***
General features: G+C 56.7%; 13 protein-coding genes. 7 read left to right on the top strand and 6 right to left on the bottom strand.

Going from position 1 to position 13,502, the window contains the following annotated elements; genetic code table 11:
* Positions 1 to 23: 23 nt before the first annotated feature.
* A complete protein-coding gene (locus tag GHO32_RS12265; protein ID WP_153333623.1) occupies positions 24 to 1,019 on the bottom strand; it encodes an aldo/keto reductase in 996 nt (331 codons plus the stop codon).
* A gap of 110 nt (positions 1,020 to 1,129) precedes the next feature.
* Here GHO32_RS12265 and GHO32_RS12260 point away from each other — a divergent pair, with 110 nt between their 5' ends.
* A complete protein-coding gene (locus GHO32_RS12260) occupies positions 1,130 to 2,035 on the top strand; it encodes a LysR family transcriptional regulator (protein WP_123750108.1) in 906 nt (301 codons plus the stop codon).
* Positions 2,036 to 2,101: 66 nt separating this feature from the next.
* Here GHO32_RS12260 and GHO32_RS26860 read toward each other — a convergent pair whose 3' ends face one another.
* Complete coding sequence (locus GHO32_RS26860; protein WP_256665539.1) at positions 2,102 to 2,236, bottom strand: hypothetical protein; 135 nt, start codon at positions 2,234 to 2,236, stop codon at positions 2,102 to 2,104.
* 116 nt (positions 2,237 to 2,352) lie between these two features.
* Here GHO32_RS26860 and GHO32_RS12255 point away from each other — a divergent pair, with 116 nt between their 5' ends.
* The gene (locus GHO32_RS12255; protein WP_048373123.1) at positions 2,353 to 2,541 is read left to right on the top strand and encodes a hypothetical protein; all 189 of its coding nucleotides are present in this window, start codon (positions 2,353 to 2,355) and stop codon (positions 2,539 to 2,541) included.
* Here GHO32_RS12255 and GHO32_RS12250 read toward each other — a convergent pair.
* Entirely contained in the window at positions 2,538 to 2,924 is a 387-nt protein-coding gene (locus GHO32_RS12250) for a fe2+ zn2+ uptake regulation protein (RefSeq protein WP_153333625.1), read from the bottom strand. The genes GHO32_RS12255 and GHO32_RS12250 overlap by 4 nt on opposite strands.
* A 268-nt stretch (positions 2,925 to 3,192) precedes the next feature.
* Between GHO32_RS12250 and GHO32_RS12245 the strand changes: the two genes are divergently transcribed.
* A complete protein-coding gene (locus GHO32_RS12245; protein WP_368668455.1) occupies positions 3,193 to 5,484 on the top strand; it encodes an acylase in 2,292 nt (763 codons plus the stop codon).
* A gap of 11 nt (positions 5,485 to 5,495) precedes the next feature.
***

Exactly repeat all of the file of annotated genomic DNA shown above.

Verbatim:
General features: G+C 56.7%; 13 protein-coding genes. 7 read left to right on the top strand and 6 right to left on the bottom strand.

Going from position 1 to position 13,502, the window contains the following annotated elements; genetic code table 11:
* Positions 1 to 23: 23 nt before the first annotated feature.
* A complete protein-coding gene (locus tag GHO32_RS12265; protein ID WP_153333623.1) occupies positions 24 to 1,019 on the bottom strand; it encodes an aldo/keto reductase in 996 nt (331 codons plus the stop codon).
* A gap of 110 nt (positions 1,020 to 1,129) precedes the next feature.
* Here GHO32_RS12265 and GHO32_RS12260 point away from each other — a divergent pair, with 110 nt between their 5' ends.
* A complete protein-coding gene (locus GHO32_RS12260) occupies positions 1,130 to 2,035 on the top strand; it encodes a LysR family transcriptional regulator (protein WP_123750108.1) in 906 nt (301 codons plus the stop codon).
* Positions 2,036 to 2,101: 66 nt separating this feature from the next.
* Here GHO32_RS12260 and GHO32_RS26860 read toward each other — a convergent pair whose 3' ends face one another.
* Complete coding sequence (locus GHO32_RS26860; protein WP_256665539.1) at positions 2,102 to 2,236, bottom strand: hypothetical protein; 135 nt, start codon at positions 2,234 to 2,236, stop codon at positions 2,102 to 2,104.
* 116 nt (positions 2,237 to 2,352) lie between these two features.
* Here GHO32_RS26860 and GHO32_RS12255 point away from each other — a divergent pair, with 116 nt between their 5' ends.
* The gene (locus GHO32_RS12255; protein WP_048373123.1) at positions 2,353 to 2,541 is read left to right on the top strand and encodes a hypothetical protein; all 189 of its coding nucleotides are present in this window, start codon (positions 2,353 to 2,355) and stop codon (positions 2,539 to 2,541) included.
* Here GHO32_RS12255 and GHO32_RS12250 read toward each other — a convergent pair.
* Entirely contained in the window at positions 2,538 to 2,924 is a 387-nt protein-coding gene (locus GHO32_RS12250) for a fe2+ zn2+ uptake regulation protein (RefSeq protein WP_153333625.1), read from the bottom strand. The genes GHO32_RS12255 and GHO32_RS12250 overlap by 4 nt on opposite strands.
* A 268-nt stretch (positions 2,925 to 3,192) precedes the next feature.
* Between GHO32_RS12250 and GHO32_RS12245 the strand changes: the two genes are divergently transcribed.
* A complete protein-coding gene (locus GHO32_RS12245; protein WP_368668455.1) occupies positions 3,193 to 5,484 on the top strand; it encodes an acylase in 2,292 nt (763 codons plus the stop codon).
* A gap of 11 nt (positions 5,485 to 5,495) precedes the next feature.